There are four elements to raising violent, narcissistic adolescents, a new study finds.
- Exposure to violence.
- Lack of affection.
- Lack of positive communication.
- A permissive upbringing.
While little is spoken of it, some children do physically assault their parents.
Dr Esther Calvete, the study’s first author, said:
“On occasions adolescents assault their parents because the parents themselves have been violent towards the children or among themselves.
Through exposure to family violence, children learn to be violent.
Other times, it is the lack of affectionate and positive communication between parents and their children, the lack of quality time that is dedicated to the children, or permissive parenting styles that do not impose limits.”
The conclusions come from interviews with 591 adolescents across 20 different schools.
The researchers were interested in the link between narcissism and violence.
Dr Calvete said:
“In some cases we can observe that element of narcissism: it concerns adolescents who feel that they should have everything that they want, right here and now.
They don’t take no for an answer.
When their parents try to establish limits, the children react aggressively.”
The study found that a distant relationships between parent and the child was linked to narcissism in the child.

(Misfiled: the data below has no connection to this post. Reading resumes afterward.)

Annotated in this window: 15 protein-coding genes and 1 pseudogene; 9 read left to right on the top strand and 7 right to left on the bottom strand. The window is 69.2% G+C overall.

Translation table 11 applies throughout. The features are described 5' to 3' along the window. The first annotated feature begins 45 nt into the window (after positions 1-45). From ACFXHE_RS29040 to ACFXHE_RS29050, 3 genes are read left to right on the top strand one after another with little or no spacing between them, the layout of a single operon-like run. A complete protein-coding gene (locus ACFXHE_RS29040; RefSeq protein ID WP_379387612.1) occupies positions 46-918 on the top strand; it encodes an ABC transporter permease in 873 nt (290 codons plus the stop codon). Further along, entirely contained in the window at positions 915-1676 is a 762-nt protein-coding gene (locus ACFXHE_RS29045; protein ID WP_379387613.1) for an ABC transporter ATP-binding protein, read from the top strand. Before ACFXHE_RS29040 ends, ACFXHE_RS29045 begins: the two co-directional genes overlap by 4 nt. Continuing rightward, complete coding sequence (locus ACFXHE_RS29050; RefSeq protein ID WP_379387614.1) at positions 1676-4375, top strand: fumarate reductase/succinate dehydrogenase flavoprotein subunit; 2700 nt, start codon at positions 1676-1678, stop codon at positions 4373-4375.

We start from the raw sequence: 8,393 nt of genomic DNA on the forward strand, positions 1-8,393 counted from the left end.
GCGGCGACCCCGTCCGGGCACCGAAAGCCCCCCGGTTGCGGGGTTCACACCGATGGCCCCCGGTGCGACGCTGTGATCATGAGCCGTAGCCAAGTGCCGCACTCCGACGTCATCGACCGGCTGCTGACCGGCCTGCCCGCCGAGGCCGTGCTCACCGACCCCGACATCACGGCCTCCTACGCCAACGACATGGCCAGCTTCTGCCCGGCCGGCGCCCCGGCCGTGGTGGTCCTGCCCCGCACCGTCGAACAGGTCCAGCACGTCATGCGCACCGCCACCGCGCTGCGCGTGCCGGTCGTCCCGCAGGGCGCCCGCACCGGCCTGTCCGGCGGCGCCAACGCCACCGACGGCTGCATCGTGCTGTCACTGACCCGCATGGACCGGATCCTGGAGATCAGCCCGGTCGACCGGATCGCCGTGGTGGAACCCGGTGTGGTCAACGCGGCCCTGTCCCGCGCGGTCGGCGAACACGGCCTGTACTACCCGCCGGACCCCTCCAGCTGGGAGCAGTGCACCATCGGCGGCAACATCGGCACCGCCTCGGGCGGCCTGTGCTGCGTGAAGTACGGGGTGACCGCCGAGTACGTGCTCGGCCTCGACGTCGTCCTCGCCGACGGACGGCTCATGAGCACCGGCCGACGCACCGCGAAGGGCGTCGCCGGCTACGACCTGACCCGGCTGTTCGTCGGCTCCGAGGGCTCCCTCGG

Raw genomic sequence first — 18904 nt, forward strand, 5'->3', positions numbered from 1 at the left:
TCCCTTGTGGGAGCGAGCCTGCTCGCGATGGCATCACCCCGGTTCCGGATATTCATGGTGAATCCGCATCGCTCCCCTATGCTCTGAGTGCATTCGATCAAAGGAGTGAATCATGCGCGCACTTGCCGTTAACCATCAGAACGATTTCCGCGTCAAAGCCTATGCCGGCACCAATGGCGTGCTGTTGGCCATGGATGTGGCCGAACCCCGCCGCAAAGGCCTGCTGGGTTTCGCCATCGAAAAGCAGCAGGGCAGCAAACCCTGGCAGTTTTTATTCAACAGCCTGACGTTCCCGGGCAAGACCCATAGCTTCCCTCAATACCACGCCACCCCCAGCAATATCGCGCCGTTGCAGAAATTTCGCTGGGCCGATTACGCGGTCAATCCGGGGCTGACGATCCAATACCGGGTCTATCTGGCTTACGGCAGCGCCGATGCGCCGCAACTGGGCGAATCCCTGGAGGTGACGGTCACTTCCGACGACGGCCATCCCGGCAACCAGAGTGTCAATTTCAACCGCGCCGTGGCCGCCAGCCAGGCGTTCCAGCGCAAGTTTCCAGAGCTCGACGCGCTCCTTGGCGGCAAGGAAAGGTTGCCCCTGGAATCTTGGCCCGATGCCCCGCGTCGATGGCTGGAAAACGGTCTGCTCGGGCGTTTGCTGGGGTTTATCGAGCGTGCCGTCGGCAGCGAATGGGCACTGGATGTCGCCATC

Also, exposure to violence was linked to aggression directed towards the parents.
Dr Calvete said:
“If the parents do not raise their children with a sense of responsibility and respect, it is easy for the children to develop problems of aggressive behaviour.
If the parents were violent when the children were small, it increases the risk of aggressive behaviour in children.
But the behaviour displayed by fathers and mothers is not the only element.
The temperament of the children is another important component, and some boys and girls are more impulsive and learn violent behaviour more easily.”
One email received by the study’s authors typified the experience of some parents:
“Our son sees himself as above everything.
The other night I told him that he should stop looking at himself in the mirror, that he looked good.
And he hit the roof.
His father later told him that he had no right to talk to me in that manner.
But my son has become more and more verbally aggressive, and the situation has deteriorated into violence.
He hit my husband, who is recovering from bruised ribs and a broken jaw.
The problem is that he continues to think that he is right.
According to him, it’s he who feels threatened,”
The study was published in the journal Developmental Psychology (Esther et al., 2015).
→ Try one of PsyBlog’s ebooks, all written by Dr Jeremy Dean:
Aggressive child image from Shutterstock